EU ruling means holiday sick time could be claimed back

Updated: 
Caught a nasty cold on your summer hol? Relax, Brussels will back you with extra legally enforceable paid time off later in the year.

EU judges have ruled that workers across the EU have every right to win back holiday time if they are affected by sickness. A reason to celebrate for often exhausted employees - or more cost for business?



More time off

Certainly it's good news for employees in theory. If you do fall sick on holiday and wish to claim further time off because of illness, follow precautions. Employment expert Beth Hale from legal firm Stephenson Harwood told AOL Money "you should get as much evidence as you can while on holiday."

There may be potential issues if a doctor's note, for example, is written in a foreign language however, she warns though.


"I would come at it from the employer's perspective," Pinsent Masons employment law partner Selwyn Blyth told AOL Money. "The feeling from employers is that it's a ruling open to abuse. The ECJ decision suggests that if an employee has gone on holiday and returns looking tanned and refreshed and tells their employer they've been ill - that's difficult."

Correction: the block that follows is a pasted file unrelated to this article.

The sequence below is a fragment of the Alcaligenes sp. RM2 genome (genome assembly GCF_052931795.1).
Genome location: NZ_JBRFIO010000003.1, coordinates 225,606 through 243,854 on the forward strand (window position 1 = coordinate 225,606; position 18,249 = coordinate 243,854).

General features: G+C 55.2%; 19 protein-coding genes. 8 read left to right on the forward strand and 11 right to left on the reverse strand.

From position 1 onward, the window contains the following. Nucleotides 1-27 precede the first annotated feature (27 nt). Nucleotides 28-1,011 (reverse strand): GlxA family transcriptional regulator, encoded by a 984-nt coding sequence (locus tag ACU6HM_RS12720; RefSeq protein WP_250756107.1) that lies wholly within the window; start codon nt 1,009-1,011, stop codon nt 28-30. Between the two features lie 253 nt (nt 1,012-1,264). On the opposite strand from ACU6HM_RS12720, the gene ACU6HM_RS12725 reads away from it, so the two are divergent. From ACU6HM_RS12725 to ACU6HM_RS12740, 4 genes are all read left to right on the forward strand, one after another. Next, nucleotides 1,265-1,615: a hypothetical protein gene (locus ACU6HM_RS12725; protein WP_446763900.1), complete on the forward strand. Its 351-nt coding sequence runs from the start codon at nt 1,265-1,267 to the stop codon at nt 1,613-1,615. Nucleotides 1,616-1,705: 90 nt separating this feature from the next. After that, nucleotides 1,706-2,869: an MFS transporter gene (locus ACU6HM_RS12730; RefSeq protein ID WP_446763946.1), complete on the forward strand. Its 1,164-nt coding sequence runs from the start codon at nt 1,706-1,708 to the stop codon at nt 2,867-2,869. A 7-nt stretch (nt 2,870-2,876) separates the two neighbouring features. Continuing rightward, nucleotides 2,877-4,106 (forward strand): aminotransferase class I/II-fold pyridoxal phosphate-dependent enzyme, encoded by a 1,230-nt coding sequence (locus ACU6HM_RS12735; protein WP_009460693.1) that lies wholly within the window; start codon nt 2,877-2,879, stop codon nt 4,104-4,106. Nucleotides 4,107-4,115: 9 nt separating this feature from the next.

Smart employers, Blyth thinks, should make the EU ruling difficult for an employee to abuse. "If you are sick, you should have to ring in and say 'I'm ill'. That may discourage some people."

And if you're ill on holiday and you don't inform your employer then the employer may be within their rights not to pay you further sick leave warns Blyth. "You could insist that an employee must go to the doctor wherever you are and get a doctor's certificate, and the company could pay for it. That's another way to exert control or leverage."

Employer coughs up

Inevitably the move will be a cost on business. But currently UK workers take, on average, fewer amounts of time compared to the average European business. No doubt UK business will be monitoring such levels closely. Some UK employers such as the BBC, already hand their staff this benefit.

The CBI is certainly not happy about the move, and would like the judgement rescinded.

"As a result of earlier European Court of Justice judgements," it said in an emailed statement, "this change has already happened in the UK, bringing along headaches for employers. With the rules currently under discussion again in Brussels, the CBI would like to see the judgements reversed so that the directive is focussed on the health and safety of the workforce, as originally intended."

The UK's top ten dream jobs

The UK's top ten dream jobs


More stories